Reach for the Sky – Snowdon Skyline – The Interview

UK Skyrunning has seen some changes this year, new races in IrelandWales and new routes in the Lake District …. if anyone was getting tired of the UK Series, they can’t complain, as their options this year really are wide open!

Ahead of the inaugural Snowdon Skyline, I caught up with RD Michael Jones for a look into what awaits runners this September.

Hey Mike, before we get to your NEW races, how did Ultra-Trail Snowdonia go?

This year was awesome! Event feedback from all participants was outstanding and I couldn’t have asked for a better Event Team. We put  what was learned from last years inaugural event into practice this year to make the whole event run pretty much without fault! Next year the event moves back a month to mid June and sees the addition of a 50km race distance on the Sunday too, which should open the event to more potential participants.John Shedwick (12)Image Credit John Shedwick

So, two new races, let’s keep things short to start with and talk VK. How would you describe the VK and the course? As the first Welsh VK & Britain’s 2nd, how does it differ from Mamores?

I think the Snowdon VK is a cracking route for those who get more of a kick out of redlining it at lactate threshold and above for less than an hour! The first half is a fairly gradual, runnable gradient, then it kicks up once you’re on Snowdon South Ridge and gets more technical. Overall it’s slightly longer than the Mamores VK at 6km, thanks to a more gentle and less undulating gradient. I’ve raced Mamores myself and it’s flat and downhill to start with then gets incredibly steep in places! The terrain underfoot in the Snowdon VK is on predominantly hardpack, rocky trails too, so no mud! The Snowdon VK will also be a mass-start event, as oppose to the time-trial format of the Mamores VK.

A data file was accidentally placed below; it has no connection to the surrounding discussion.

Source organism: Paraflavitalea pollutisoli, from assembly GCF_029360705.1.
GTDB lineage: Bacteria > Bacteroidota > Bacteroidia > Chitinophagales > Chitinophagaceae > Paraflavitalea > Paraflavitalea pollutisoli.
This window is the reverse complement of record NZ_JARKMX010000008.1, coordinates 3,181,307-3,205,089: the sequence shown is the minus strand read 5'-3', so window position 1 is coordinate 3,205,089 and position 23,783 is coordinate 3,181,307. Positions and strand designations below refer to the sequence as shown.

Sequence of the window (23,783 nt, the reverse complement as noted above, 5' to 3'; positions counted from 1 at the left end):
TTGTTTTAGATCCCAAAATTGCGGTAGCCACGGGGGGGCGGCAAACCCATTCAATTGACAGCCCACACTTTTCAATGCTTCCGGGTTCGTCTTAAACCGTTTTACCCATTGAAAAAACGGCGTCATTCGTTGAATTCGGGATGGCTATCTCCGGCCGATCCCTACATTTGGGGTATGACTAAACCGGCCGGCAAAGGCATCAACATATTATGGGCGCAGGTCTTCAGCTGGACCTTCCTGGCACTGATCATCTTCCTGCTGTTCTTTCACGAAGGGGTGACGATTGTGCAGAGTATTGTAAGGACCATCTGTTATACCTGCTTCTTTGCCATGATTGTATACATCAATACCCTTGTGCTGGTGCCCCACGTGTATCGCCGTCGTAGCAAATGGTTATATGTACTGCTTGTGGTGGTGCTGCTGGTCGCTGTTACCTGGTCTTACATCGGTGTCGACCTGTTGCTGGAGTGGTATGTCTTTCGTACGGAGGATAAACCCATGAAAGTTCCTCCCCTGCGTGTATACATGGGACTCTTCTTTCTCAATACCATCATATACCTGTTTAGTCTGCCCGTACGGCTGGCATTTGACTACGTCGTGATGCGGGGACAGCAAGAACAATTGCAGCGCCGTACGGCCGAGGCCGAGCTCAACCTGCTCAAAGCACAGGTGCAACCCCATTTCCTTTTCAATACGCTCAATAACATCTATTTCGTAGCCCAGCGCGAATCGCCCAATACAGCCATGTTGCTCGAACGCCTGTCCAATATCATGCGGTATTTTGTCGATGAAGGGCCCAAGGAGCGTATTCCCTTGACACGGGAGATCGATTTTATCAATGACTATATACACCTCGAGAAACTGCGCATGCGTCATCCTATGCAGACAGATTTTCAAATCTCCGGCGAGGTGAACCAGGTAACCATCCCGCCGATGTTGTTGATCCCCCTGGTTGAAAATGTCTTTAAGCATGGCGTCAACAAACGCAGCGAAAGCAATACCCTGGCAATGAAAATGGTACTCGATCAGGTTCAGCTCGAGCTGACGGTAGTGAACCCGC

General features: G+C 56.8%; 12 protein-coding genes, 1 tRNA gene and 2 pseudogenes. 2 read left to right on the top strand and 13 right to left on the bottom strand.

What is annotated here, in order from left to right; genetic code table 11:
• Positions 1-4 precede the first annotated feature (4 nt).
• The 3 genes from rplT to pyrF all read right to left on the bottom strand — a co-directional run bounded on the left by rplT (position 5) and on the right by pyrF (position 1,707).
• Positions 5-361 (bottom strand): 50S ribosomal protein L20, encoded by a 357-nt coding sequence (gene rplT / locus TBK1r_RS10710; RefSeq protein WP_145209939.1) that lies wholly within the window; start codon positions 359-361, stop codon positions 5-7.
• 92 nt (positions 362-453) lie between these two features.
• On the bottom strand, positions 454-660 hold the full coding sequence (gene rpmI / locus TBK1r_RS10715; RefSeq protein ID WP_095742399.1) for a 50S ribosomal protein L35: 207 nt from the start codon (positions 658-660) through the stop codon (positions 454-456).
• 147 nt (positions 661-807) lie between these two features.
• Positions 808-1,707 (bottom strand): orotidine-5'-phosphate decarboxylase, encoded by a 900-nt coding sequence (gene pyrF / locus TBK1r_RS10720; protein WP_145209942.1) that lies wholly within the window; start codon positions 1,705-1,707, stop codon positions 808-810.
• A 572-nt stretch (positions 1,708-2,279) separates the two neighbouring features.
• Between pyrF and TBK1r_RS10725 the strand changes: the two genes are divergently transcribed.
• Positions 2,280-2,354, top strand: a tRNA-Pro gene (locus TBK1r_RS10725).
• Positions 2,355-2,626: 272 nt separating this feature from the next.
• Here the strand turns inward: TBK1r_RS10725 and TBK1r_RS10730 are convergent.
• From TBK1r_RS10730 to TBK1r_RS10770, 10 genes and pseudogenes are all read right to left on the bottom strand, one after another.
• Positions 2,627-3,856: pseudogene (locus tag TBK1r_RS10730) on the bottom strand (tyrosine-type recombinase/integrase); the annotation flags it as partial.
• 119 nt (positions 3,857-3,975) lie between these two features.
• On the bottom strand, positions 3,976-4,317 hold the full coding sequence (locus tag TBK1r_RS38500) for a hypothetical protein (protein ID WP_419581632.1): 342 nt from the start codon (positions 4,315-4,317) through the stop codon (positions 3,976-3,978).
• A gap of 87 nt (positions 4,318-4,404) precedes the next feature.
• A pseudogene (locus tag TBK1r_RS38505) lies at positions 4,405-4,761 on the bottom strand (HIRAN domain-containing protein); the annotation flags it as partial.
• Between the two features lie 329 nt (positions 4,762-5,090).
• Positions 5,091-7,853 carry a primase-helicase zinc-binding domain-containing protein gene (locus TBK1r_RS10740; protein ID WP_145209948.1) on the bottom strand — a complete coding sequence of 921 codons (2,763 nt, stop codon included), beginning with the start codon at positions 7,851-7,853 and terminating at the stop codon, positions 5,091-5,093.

Congratulations on becoming part of the UK’s SkyRunning race directing team and being part of the UK tour for 2019. As someone who has battled for the overall title in previous years, how does it feel to now be organising and hosting your own event? How have you used your experience as a Skyrunner to design the course?

It’s a great privilege to represent Skyrunning and bring the UK series back to Wales again! As a relatively new Race Director I organise my events out of passion. They’re events that I myself as a runner wish were on the UK calendar, so am afforded the luxury of creating them from a blank canvas. Northern Snowdonia provides the perfect terrain to host a truly spectacular SkyRace! 

The goal while designing the route was simple: to link up the area’s classic easy scrambles and challenging descents as possible in a sub-marathon distance event, while favouring rocky, Alpine-esque trails wherever possible. There’s very little soft ground on the whole route! I also wanted to offer a well supported race, so there will be three well-stocked aid stations throughout the route. Snowdonia has a rich history of climbing and scrambling and this event blends this heritage with modern mountain running to conceive an event that this area has been crying out for for a long time, a sentiment shared by many I’ve talked to, both local and further afield.Tom Bailey (29)Image Credit Tom Bailey